Yemeni immigrants unlawfully barred by Trump’s executive order reunited with families in U.S.
After a nine-day ordeal sparked by President Trump’s January 27 executive order on immigration, Tareq and Ammar Aquel Mohammed Aziz, ages 21 and 19, have finally joined their father in the US. As was disclosed on February 3 in a federal court in Virginia, the brothers are two of the estimated 60,000–100,000 people whose valid visas were unlawfully revoked by the executive order, which took effect as the brothers were flying to the United States to live with their father, Aquel Aziz, who is a U.S. citizen residing in Michigan. After arriving on January 28, the brothers were coerced into signing an administrative form withdrawing their application for admission to the United States, and their valid visas were cancelled. Subsequently, they spent more than a week in legal limbo stranded at airports in Addis Ababa and Djibouti. The Al Murisi family of Yemen, who were traveling with their five children, endured a similar ordeal.
The Aziz brothers and Al Murisi family were aided by a team of lawyers from the Legal Aid Justice Center (LAJC) in Virginia and the law firm Mayer Brown, which mobilized quickly after learning that the immigrants were denied entry in the US. The lawyers – Simon Sandoval-Moshenberg from LAJC, and Andy Pincus and Paul Hughes from Mayer Brown – obtained an injunction from a federal judge in Virginia staying the executive order before negotiating the boys’ return to the U.S.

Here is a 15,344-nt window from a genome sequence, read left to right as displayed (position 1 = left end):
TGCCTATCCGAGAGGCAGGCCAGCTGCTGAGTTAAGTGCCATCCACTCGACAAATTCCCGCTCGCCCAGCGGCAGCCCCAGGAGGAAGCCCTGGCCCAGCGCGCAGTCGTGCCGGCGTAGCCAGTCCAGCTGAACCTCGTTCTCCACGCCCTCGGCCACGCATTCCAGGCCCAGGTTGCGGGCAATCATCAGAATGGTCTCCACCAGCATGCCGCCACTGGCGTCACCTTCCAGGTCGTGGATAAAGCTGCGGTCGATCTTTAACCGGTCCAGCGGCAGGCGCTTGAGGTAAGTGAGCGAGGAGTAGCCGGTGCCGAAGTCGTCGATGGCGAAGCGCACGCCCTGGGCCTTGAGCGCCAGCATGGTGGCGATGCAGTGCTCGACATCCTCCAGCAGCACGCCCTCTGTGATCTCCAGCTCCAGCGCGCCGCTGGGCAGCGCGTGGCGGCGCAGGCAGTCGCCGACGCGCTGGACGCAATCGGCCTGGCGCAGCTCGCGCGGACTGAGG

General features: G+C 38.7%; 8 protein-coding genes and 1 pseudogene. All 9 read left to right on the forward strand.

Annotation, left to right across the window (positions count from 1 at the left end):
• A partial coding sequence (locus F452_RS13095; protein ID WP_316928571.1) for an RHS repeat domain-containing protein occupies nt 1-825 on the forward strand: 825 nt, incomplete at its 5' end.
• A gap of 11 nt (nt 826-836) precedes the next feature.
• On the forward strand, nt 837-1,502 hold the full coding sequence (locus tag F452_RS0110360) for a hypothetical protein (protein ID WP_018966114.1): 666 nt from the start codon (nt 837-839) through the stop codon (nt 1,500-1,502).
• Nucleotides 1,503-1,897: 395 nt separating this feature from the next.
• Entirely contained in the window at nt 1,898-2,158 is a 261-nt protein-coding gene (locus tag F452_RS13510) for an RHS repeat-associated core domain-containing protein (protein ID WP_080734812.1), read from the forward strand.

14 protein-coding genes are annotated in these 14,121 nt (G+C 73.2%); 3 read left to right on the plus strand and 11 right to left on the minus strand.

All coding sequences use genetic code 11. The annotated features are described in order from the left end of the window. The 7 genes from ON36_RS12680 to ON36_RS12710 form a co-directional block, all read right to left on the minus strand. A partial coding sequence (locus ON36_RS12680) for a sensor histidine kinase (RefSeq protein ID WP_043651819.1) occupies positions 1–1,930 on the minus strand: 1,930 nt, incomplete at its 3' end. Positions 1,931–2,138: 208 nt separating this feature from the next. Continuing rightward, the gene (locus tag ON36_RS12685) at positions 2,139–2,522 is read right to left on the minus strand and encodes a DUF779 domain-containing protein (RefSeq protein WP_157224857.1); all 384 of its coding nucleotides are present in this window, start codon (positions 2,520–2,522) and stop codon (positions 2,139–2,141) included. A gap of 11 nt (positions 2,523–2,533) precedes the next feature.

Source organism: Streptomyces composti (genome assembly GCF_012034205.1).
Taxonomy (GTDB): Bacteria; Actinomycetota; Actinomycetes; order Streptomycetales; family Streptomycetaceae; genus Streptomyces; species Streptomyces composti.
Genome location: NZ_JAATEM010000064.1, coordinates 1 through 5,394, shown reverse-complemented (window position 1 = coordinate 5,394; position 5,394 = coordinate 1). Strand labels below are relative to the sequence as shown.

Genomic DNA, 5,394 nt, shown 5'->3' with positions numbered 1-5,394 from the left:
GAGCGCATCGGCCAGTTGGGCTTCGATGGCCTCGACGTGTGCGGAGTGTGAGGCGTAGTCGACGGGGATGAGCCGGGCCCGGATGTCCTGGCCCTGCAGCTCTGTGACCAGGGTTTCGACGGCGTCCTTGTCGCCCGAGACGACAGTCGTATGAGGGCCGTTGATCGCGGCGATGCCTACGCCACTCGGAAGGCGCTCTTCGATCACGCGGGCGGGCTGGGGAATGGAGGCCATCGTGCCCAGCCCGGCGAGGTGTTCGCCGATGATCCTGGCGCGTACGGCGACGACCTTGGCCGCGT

“With the critical assistance of Mayer Brown and CrowdJustice, which has helped raise needed funds, the Aziz brothers and Al Murisi family have finally been permitted to arrive in the United States,” said Sandoval-Moshenberg of the LAJC. “While it’s highly gratifying to have played a role in bringing these families together again, we know other families are facing uncertainty and fear as a result of this executive order and encourage them to seek assistance.”
“The executive branch overreached in this unnecessary and unlawful order,” added Hughes of Mayer Brown. “Thanks to the concerted efforts of dozens of determined lawyers and judges throughout the country, however, the rule of law has been vindicated, and two families from Yemen have been made whole.”
Director of Development
Legal Aid Justice Center
Phone: 434.529.1853 (office) and 773.426.5948 (mobile)